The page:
The above videos are of the “Mimic Octopus”, which is capable of radically changing its apparent patterns of behavior to resemble those of the animals it mimes, and the celebrated coconut octopus, whose improvisational use of tools is at least on par with that of crows. Indeed, because of displays such as these ethicists interested in animal experimentation have classed cephelopods in a fairly exclusive domain along with dogs, though for many years it was doubted if they were even capable of feeling pain.

As molluscs, cephalopods are one of the closest things to “alien” intelligences on earth, yet the discovery of the giant nerve axon of  squid by John Z. Young in the 1930s was the first opportunity researchers had to understand the electrical activity of nerve cells in action, yet recent studies suggest that a sizable section of the processing power of their own nervous system is decentralized, being located in their many limbs. Though perhaps because of their intelligence, there are some unsettling aspects that often characterize the life of a cephalopod, specifically, cannibalism. The cannibalistic Humboldt squid are known to hunt in packs, using rapid changes in their skin colour to communicate and coordinate the pursuit of prey, and some species of octopi females eat males.

For More Information:

Zombie Ants and Suicide Rats

There are a number of parasites that radically alter the behavior of their hosts once infected, sometimes in surprising and dramatic ways.

Ophiocordyceps unilateralis is a fungal parasite that requires very specific conditions in which to live. In order to ensure that it develops in these conditions the parasite infects a species of ant and makes its host seek out and attach itself to a leaf in exactly the right conditions that the fungus needs in order to survive. The fungus then kills the ant and continues to develop until its fruiting body grows out of its victim’s head, eventually exploding and releasing thousand of thousands of spores. The case of Toxoplasma gondii, however, is even more exceptional. The reproductive stage of this parasite’s life cycle can only be completed inside the stomach of a cat, but it can infect almost any warm-blooded mammal. When it infects a rodent, it actually destroys its fear of the smell of cats. Not only does the hapless rodent no longer fear cats, but it becomes attracted to them, and encourages riskier behaviour in the intermediary host. And that’s not all. Toxoplasma gondii can infect humans as well. The behavioral changes are still being reviewed, but could be substantial. Nicky Boulter, a researcher from Australia has commented that:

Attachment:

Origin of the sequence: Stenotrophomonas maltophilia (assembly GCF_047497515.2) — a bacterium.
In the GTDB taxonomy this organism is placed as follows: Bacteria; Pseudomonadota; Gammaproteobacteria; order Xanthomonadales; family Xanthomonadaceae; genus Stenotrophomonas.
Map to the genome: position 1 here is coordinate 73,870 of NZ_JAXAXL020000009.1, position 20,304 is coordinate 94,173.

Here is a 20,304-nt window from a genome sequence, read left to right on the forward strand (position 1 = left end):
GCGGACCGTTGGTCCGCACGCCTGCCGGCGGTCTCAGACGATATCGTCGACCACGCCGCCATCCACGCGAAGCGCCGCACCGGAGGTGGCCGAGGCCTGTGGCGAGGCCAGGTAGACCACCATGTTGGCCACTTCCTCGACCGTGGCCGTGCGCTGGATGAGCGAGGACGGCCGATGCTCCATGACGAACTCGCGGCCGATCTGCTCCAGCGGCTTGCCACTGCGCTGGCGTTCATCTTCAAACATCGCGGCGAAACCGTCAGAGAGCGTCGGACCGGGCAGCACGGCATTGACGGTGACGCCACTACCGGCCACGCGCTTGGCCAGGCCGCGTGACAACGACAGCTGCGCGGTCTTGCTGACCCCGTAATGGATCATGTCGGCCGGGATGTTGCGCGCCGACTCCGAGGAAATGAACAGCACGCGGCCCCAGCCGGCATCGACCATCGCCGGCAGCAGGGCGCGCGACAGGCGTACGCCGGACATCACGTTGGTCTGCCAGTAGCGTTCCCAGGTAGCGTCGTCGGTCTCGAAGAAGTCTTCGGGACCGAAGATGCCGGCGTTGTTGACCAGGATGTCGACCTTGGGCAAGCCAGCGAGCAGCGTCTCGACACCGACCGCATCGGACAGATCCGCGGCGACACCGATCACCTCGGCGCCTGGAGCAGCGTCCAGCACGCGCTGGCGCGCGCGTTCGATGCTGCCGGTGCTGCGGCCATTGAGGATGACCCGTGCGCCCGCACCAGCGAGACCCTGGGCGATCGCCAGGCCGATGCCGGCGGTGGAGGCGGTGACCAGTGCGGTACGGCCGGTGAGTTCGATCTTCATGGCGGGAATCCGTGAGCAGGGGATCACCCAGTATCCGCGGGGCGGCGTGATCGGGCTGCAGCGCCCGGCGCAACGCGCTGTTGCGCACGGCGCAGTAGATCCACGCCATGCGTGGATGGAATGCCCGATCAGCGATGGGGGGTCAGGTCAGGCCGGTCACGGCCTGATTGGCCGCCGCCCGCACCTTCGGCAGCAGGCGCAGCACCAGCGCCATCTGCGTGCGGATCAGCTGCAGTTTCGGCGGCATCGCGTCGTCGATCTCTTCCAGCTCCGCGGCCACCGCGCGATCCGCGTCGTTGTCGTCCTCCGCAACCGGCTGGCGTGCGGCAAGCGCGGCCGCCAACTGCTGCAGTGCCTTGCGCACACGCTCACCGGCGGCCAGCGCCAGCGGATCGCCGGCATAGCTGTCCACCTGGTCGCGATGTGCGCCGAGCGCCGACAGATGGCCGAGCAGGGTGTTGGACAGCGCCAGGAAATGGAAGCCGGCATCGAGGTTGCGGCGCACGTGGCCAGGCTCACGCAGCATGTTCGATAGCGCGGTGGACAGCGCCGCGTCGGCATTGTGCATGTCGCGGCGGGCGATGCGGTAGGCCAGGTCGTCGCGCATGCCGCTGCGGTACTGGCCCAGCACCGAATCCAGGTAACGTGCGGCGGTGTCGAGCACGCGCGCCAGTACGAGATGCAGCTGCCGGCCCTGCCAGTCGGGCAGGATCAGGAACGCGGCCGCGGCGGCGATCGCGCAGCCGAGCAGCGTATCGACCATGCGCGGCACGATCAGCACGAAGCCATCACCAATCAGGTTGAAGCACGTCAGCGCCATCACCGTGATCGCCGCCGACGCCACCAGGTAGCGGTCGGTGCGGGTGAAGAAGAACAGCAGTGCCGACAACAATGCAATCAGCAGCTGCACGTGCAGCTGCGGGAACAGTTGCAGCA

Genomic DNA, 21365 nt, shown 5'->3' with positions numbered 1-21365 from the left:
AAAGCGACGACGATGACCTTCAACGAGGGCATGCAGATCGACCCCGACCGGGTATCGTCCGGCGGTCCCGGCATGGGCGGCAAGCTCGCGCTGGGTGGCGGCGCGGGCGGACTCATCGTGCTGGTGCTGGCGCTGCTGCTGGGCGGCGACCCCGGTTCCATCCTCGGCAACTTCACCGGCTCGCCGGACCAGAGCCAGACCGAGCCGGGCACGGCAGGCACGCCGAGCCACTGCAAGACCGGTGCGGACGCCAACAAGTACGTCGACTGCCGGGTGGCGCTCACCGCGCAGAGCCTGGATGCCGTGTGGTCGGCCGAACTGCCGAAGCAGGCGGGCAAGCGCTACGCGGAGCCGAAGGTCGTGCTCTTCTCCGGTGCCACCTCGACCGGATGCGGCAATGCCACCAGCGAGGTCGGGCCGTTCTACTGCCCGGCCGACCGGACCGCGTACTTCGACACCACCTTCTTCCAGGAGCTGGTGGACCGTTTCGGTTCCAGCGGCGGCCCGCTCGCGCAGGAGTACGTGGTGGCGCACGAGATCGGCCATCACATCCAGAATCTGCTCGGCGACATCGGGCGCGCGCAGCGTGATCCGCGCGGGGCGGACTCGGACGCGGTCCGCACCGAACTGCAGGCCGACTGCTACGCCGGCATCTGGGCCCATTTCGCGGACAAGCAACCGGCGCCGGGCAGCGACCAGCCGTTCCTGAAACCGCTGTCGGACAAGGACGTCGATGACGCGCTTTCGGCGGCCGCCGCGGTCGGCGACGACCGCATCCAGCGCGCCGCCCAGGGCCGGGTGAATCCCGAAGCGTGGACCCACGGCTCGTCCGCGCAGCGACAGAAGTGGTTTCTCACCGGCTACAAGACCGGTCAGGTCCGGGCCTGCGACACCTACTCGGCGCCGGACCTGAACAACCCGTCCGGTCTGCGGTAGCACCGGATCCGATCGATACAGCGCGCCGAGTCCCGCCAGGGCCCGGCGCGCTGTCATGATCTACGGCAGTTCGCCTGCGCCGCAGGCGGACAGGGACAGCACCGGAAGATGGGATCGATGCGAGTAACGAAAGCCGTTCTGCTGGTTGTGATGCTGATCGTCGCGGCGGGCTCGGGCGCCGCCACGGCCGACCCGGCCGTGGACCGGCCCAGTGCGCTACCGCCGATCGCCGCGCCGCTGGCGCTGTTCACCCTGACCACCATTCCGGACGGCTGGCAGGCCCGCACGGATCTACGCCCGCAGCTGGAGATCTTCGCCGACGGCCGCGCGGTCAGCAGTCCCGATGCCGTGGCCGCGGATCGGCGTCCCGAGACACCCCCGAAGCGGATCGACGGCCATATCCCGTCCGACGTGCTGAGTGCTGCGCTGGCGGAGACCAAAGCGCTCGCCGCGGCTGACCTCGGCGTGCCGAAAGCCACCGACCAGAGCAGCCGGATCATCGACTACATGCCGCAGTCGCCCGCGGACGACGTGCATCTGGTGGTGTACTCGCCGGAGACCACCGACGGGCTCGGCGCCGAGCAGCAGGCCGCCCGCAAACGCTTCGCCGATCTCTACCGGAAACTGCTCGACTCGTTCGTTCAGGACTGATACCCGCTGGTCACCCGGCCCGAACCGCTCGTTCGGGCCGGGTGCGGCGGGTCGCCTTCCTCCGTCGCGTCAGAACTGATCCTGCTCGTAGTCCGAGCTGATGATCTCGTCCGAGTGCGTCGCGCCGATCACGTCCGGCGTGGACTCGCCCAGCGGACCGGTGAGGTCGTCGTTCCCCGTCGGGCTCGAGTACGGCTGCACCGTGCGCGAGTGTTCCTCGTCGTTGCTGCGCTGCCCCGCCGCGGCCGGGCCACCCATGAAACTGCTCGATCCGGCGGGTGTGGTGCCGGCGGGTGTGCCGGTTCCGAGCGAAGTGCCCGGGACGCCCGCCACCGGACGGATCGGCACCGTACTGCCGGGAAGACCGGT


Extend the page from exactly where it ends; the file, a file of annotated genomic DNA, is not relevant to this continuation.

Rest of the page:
“Infected men have lower IQs, achieve a lower level of education and have shorter attention spans. They are also more likely to break rules and take risks, be more independent, more anti-social, suspicious, jealous and morose, and are deemed less attractive to women. On the other hand, infected women tend to be more outgoing, friendly, more promiscuous, and are considered more attractive to men compared with non-infected controls. In short, it can make men behave like alley cats and women behave like sex kittens.”

This is of exceptional interest because at any given time a substantial portion of the popular (around 40%) are infected by this parasite since its primary host is such a common household pet.

For more information on Ophiocordyceps unilateralis:

And for Toxoplasma gondii:

The Innocent Tongue Crab

Ah, the beauty of nature never ceases to amaze me.

I once thought that all ultimately symbiotic relationships first emerged as parasitic ones in the earliest annals of organic history, for what else but the predator-prey relationship could bring two disparate species into such intimate contact?

Lichens are also a good example of this, since they exist as a symbiosis between an algae and a fungus in which the fungus provides structure and protection while the algae provides energy through photosynthesis. The trick is though, that the fungus is actually eating the algae, but not quickly enough to inhibit the overall growth of the symbiotic organism.

I don’t know where I stand on this view right now, but it appeals to me to think of such necessary and vital cooperation among different species as the historical result of an inversion of the old predator-prey duality.

This critter, though, while being exceptionally fun (its “face” looks like an opera mask!) is also the most bizarre example of this that I have been able to find.

Please, read, learn, and enjoy its strangeness at Wikipedia: